According to the ‘Freeland Doctrine,’ the West should no longer be devoting time and energy to slowing the unravelling of the geopolitical era that began after the cold war. Instead, it should start severing ties with autocracies and concentrating more on forming smaller likeminded groupings such as the G7.
This is not just empty talk. Both Hungary and Canada have already started implementing their new agendas. In addition to approving the Huayou factory, Hungary has also greenlit the Chinese company CATL’s plan to build what will be the biggest battery plant in Europe. In doing so, it is making a big bet on the future of China’s economic relations with the European Union.
Of course, Canada and Hungary have very little influence on the shape of the global order. But when it comes to reacting to the structural changes that are underway, they have given other smaller and midsize countries two radically different models to consider. The extent to which one proves more attractive than the other will have far-reaching implications.
One of the biggest question marks hangs over the rest of the EU, with its population of nearly 500 million and combined GDP of $16 trillion. Germany, especially, will have to make strategic choices that will inevitably pull the rest of the bloc along with it.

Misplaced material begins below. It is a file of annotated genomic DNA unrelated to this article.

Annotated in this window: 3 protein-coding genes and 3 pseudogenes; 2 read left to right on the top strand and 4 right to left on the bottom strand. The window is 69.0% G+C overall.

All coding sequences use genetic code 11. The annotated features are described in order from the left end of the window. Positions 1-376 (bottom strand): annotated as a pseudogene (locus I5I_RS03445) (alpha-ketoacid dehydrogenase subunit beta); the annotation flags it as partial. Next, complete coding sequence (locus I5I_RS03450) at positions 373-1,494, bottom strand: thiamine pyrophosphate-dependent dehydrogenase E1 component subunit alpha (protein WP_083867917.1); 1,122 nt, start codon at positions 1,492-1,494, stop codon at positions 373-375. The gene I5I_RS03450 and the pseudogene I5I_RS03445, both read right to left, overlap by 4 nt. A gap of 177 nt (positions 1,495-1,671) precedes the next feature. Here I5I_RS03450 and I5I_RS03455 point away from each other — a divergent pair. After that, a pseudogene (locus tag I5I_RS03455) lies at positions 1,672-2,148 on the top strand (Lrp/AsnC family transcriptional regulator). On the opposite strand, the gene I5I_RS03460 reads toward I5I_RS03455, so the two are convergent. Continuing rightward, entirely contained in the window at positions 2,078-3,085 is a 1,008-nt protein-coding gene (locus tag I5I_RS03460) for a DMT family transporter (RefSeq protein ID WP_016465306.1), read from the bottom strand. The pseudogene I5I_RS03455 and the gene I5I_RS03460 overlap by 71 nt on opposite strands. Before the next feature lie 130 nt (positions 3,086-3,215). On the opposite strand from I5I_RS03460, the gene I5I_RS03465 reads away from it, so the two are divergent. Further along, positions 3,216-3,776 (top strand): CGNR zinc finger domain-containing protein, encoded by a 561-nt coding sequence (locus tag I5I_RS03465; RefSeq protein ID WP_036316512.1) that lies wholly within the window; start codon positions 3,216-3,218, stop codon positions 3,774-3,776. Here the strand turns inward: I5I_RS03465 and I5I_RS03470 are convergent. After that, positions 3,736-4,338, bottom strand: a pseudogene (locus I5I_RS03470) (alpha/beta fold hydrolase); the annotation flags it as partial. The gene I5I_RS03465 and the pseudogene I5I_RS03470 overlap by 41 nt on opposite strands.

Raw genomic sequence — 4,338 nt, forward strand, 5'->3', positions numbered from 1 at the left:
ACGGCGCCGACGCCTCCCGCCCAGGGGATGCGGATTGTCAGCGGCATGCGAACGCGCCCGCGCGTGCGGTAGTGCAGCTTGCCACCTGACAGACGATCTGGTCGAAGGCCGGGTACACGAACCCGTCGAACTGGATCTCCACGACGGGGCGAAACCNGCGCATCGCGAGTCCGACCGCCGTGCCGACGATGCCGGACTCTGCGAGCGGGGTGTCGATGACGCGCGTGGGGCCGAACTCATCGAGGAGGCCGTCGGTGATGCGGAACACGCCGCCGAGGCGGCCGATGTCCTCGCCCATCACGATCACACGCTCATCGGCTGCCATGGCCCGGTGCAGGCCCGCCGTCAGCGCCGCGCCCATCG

There were high hopes that Germany’s eagerly anticipated China strategy, published earlier this month, would provide some clues as to whether it is heading down the Canadian or the Hungarian path. Yet the months-long drafting process culminated in a document that tries to have it both ways, embracing Freeland’s grammar and Orban’s logic.
The German strategy begins with the clear-eyed observation that “China has changed,” and that “de-risking is urgently needed.” Yet it stops far short of advocating decoupling, and it leaves it to German companies – with their deep economic interests in China – to decide how much de-risking is appropriate. This is quite a departure from an earlier draft of the strategy, which had envisioned “stress tests” on German companies present in China, and which would have required German businesses to “specify and summarise [their] China-related developments.” This is no small matter, considering that just four German companies – Mercedes-Benz, BMW, Volkswagen, and BASF – accounted for 34 per cent of all European investment in China between 2018 and 2021.
Notwithstanding the new strategy document, German politics remains divided between the two different persuasions. Events in both China and the US will undoubtedly bear on the debate and help to determine which faction wins out. The stakes are high, because where Germany goes, the rest of Europe often follows. While its ambivalent rhetoric tells us very little, its policy decisions will tell us everything. We will soon know which path it has chosen.
This article was first published in Project Syndicate on 28 July 2023.
The European Council on Foreign Relations does not take collective positions. ECFR publications only represent the views of their individual authors.